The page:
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5 Tips to Take Your Business Global

If you are toying with the idea of taking your business global, there are certain factors you should consider before doing so. While it can be very lucrative for your company to expand over global markets, it can also be detrimental to profits if you are not in the position to do so. So how do you make the call for your business? The following five points can help you decide if your business is ready to take the global plunge.

  1. Create an international marketing strategy. Know your audience in the target countries so that you are able to market to them effectively. It is possible you may need to localize your products and advertising to ensure you successfully reach your target demographic. What works for your domestic market is not guaranteed to have the same effect internationally.
  2. Check into tax laws for the countries where you’d have employees, if applicable. If you are planning on having a physical presence overseas, be it actual stores/warehouses or just simply individual sales associates, you will want to find out the tax laws and any other applicable legal information before hiring those individuals or starting construction on new facilities
  3. Know how you will be getting paid. Be sure to have an understanding of the country’s currency, and any payment methods you may need to be aware of. It is important to know if you will be able to accept payments via PayPal, for example, or if you will need to rely on something else, such as a letter of credit. You should decide on your preferred payment methods ahead of time to avoid any surprises later on.
  4. Use technology to your benefit. You can use social media, email, and cloud-based servers to ease the transition into the global market. However, it is important to research the use of these tools extensively within your new market before you launch globally to make the launch even more successful.
  5. Take a look at your current budget/success. Where would globalization fit in for your company? Are you successful in the domestic market currently? Knowing your company’s performance locally or domestically can help you figure out the best strategy for taking your business to a global level.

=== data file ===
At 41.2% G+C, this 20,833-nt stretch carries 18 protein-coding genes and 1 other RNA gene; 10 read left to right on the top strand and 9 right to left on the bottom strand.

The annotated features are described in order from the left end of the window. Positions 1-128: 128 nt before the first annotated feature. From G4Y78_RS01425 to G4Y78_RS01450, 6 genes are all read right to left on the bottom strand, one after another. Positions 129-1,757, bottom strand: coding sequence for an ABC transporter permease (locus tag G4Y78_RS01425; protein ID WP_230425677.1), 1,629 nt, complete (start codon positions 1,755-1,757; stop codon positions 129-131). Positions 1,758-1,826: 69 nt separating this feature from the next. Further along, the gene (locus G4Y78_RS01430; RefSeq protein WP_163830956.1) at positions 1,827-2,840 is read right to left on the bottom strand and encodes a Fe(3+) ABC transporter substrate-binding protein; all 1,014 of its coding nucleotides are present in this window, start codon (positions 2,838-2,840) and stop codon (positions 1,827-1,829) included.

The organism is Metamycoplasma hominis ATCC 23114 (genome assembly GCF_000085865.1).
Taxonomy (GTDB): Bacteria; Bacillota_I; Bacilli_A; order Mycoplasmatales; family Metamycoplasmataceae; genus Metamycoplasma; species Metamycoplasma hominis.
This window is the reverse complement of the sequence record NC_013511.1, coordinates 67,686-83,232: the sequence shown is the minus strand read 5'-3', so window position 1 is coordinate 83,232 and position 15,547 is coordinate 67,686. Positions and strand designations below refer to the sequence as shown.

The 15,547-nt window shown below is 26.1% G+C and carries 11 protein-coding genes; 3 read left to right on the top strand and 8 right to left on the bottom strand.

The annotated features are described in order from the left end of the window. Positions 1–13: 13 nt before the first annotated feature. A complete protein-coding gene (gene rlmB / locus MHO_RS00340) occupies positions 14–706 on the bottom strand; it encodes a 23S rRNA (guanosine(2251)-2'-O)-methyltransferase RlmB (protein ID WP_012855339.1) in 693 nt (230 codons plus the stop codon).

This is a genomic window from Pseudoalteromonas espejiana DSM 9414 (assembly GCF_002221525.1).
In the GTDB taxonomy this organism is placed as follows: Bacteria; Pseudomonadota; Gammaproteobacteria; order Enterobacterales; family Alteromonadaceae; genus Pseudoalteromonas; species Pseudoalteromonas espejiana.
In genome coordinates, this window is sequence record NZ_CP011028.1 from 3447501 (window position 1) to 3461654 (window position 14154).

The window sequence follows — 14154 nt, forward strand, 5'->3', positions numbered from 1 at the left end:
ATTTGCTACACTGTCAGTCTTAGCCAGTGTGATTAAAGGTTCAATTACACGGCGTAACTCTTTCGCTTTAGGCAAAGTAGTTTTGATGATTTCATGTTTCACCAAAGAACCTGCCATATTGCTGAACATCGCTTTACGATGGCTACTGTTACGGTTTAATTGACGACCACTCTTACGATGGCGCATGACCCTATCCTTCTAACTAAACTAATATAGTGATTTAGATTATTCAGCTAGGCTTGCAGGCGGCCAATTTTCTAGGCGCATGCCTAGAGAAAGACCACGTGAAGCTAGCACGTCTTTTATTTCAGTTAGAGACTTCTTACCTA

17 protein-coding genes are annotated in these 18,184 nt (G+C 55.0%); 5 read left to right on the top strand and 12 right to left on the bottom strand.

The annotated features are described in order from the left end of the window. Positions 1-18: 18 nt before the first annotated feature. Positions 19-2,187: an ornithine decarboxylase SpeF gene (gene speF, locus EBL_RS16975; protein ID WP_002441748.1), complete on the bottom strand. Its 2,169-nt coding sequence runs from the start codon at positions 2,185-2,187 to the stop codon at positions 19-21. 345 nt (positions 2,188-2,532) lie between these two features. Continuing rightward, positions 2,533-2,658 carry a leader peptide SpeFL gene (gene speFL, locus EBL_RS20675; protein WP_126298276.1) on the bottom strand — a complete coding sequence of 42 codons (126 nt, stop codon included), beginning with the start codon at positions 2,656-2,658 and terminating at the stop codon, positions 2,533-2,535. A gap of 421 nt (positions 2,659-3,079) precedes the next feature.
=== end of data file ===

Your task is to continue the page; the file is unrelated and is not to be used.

If your business has successfully gone global, what tips would you share for others looking to do the same?

When translating marketing materials makes sense for your company

If your company uses marketing materials to reach potential customers, you may have already considered translating these materials into other languages, and wondered what the benefits could be for your company if you do so. Deciding whether or not translating these materials would benefit your company is a big decision, and we understand it may not be something you take lightly. There are a few things to keep in mind when making this decision:

-        Who is your target market? If your business is located in an area with a larger population of Limited English Proficient (LEP) speakers, it may make sense to target this demographic as potential customers. Translating marketing materials into a customer’s native language can help the customer feel appreciated and also help him or her fully understand your business. A customer who does not understand your advertisements is less likely to feel engaged with your brand. According to the 2010 Census, 12.4% of Americans speak Spanish as their main language, 3.7% speak other Indo-European languages, and 3% speak Asian and Pacific languages. Take a look at the US Census for further detail as to language use in your specific area. This is a great tool to help determine the need for translated materials and what languages make the most sense for your company.

-        How does it fit into your budget? Although translating your marketing materials may seem like an unnecessary cost up front, especially if you have a large number of materials to translate, it could easily mean a full return on your investment (and then some) in a short amount of time. If your translations help to attract new clients, it will earn your company new business. If these customers feel appreciated and fully understand how your business works, they will be more likely to become repeat customers, which is wonderful news for your bottom line. Moreover, you may not need to translate all of your materials at once. Prioritize those that will be most effective for this target market. Other materials can always be translated at a later date.

A professional translator will understand how best to deliver your specific brand and message to the desired demographic and provide that translation for these new customers. If the potential client base is there, whether in the U.S. or overseas, we certainly recommend making the initial investment to translate your marketing materials. The long-term payoff for your company is well worth the initial cost to start the translation process. For a free quote, contact us today.